Surf and sunsets in El Tunco

The perfect waves, the sunsets and the chilled out vibe are the three things that stand out most about El Tunco. This small beach town on the coast of El Salvador is becoming a popular stop on the backpacker route and definitely shouldn’t be missed if you want to relax for a week or four.

To get here from Guatemala you can catch the chicken buses through various towns which will be a great adventure and cost you about $10. Unfortunately I ended up getting suckered into another tourist minibus from Antigua, albeit a fast and air-conditioned one, that cost me US$32.

El Tunco, 2014

El Tunco, 2014

The tiny main street is lined with hotels and restaurants for every budget. There are some great places along the beach but the cheaper options are on the two streets at the end of town that lead away from the surf. The road that leads to the beach has the best options for food, be sure to have a late night pupusa – a thick corn tortilla filled with cheese and meat, it’s the best drunk food ever.

I spent a couple of nights at Hostel Solymar, basically someone’s house converted into rooms with a shared bathroom outside. We ended up moving to the much nicer Posada Luna which gave us a private bathroom and a pool! It was the perfect place to relax for a week, and only a minutes walk to the beach.

El Tunco, 2014

El Tunco, 2014

Playa El Tunco is a long, pebbly beach lined with palm trees and bars full of tourists, the sand is black and gets extremely hot during the day. It’s safe enough to swim but there is a strong current so be aware of where you’re going. The surf is great for any level and you can hire a board for around US$12 with an hours lesson costing around US$15.

The beach is the best place to watch the sunset and it’s always breathtaking. The sun slowly sinks behind the horizon as the surfers catch their last waves under the bright red sky. We came down to watch it every night before strolling back to town to grab dinner and a cold beer.

El Tunco, 2014

El Tunco, 2014

Cliff diving at Tamanique Falls

If you need a break from the beach then walk to the highway and catch the chicken bus to Tamanique, or do what I did and do what everyone told you not to: hop in the car with a friendly old man who speaks a little English and drives you there for free.

Once you’re in the small town of Tamanique then you’ll need to find yourself a guide. We asked around, got taken to a few different houses with no idea what was happening and ended up following three young boys with machetes into the jungle.

I’m not gonna lie, I was about 98% sure we were about to be robbed at knife point, especially because we had our cameras on us, but after a very hot, dusty and difficult hike down the mountainside we came to the first of the falls.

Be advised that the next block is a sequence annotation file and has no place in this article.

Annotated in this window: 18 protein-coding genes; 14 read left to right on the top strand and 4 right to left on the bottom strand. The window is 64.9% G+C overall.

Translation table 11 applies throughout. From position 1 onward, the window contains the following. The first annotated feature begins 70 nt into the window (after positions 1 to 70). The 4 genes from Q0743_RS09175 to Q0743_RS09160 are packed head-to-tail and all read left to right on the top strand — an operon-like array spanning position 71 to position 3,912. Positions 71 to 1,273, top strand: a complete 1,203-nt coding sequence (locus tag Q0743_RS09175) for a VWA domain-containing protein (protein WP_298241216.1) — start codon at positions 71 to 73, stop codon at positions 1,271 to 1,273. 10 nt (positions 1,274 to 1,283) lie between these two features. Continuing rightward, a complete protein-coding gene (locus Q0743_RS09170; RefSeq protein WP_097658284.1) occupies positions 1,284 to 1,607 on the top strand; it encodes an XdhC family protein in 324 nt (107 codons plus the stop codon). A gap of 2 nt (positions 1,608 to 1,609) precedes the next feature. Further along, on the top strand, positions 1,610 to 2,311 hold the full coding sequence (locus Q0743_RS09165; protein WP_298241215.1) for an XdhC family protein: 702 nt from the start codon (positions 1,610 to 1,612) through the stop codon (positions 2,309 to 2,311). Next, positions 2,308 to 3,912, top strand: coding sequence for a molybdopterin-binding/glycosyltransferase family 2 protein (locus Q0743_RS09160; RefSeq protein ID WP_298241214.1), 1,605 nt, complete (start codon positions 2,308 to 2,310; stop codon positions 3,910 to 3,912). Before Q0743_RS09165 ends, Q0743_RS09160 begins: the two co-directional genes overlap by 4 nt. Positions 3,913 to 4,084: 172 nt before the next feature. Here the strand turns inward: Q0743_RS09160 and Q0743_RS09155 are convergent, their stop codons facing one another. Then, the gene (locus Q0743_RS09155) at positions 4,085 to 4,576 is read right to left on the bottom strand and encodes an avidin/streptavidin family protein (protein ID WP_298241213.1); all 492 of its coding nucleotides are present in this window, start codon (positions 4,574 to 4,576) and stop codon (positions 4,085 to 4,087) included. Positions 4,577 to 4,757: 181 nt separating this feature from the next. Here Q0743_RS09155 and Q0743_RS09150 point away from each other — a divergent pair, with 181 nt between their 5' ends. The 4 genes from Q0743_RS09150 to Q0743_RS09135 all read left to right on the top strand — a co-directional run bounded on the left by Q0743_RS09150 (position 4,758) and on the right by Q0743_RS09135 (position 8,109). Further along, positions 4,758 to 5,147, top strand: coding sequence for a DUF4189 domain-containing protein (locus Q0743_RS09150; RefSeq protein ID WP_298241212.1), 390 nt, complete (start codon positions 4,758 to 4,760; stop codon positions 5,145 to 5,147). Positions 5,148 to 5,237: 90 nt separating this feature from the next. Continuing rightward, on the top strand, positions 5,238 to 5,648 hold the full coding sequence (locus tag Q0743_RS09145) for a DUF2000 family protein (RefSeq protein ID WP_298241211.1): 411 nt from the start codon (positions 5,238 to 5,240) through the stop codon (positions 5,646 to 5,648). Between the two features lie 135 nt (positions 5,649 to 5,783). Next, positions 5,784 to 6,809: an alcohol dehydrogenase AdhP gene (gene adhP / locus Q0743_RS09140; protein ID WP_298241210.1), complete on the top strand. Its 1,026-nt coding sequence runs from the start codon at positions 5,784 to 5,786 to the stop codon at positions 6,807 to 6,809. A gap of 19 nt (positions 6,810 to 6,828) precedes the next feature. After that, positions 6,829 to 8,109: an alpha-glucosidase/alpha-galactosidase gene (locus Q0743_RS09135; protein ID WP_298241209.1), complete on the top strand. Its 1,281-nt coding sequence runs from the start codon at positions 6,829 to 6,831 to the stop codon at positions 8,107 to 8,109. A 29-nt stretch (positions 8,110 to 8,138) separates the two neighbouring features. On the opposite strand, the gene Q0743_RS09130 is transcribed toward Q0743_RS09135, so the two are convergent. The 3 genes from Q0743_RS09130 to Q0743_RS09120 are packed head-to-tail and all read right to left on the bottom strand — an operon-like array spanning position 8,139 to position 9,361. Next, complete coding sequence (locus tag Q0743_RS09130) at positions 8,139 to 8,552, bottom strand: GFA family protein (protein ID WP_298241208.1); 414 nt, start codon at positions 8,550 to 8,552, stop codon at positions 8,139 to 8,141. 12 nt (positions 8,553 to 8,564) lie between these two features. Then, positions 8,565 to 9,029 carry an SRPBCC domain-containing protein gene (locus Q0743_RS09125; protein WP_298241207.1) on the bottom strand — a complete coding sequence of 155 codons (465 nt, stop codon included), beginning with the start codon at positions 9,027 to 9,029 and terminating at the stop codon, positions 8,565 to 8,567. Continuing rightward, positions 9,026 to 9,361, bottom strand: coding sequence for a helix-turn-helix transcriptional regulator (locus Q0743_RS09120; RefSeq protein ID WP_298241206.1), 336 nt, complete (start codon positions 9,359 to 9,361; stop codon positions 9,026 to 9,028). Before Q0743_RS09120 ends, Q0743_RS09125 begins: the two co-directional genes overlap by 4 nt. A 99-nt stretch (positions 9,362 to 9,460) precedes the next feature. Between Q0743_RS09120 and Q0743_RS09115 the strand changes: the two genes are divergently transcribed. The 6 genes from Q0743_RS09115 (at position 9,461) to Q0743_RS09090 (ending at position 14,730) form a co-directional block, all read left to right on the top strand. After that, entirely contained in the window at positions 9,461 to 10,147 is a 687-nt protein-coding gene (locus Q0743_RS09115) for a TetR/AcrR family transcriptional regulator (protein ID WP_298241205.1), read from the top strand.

We spent hours jumping off different points, swimming in the unbelievably refreshing water and taking selfies of us and the boys. We had such a good time with them even though they spoke no English and we spoke a minimum amount of Spanish.

Tamanique Falls, 2014

Tamanique Falls, 2014

The second waterfall is bigger than the first, and is still safe to jump into but you really do need some balls of steel, it’s a high jump off the cliff into a tiny pool under the crashing waterfall. You can perch on a ledge at the top of the third fall before hiking down the most difficult part of the trail and cooling off in the pool at the bottom.

They showed us a different route back to the town which was was pretty difficult and I would not recommend any of this in flipflops, but maybe that’s just because mine were broken. Take water and snacks, pack your GoPro and go on an awesome adventure where you can meet the locals, learn some Spanish and prove you’re not afraid of heights! Don’t forget to bring US$5 – 10 so you can tip your ‘guides’ at the end of the day.

Tamanique Falls, 2014

Tamanique Falls, 2014

Getting into Honduras

If you’re heading into Honduras then it’s easy enough to pay US$70 for an air conditioned mini bus to take you to the capital of San Pedro Sula, or you can use local transport and save yourself $53.50.

Walk to the highway and catch any bus going to San Salvador, the minibus that picked us up cost $3. From there it’s a $2.50 taxi ride to Terminal Oriente, and the bus to the border town of El Poy was another $2. The border crossing was simple enough, with no fee, and we hopped in a shared taxi to the town of Ocetepeque for $1 each.

The local bus to San Pedro Sula was $8. This was the part that we were nervous about – we were arriving into the murder capital of the world at night with no hostel booked, half way there our bus was pulled over and searched by armed guards while the men were taken off to be patted down. In the end we had nothing to worry about, we simply hopped in a taxi to a hostel surrounded by barbed wire, but be careful and leave El Tunco as early as possible.

San Pedro Sula, 2014

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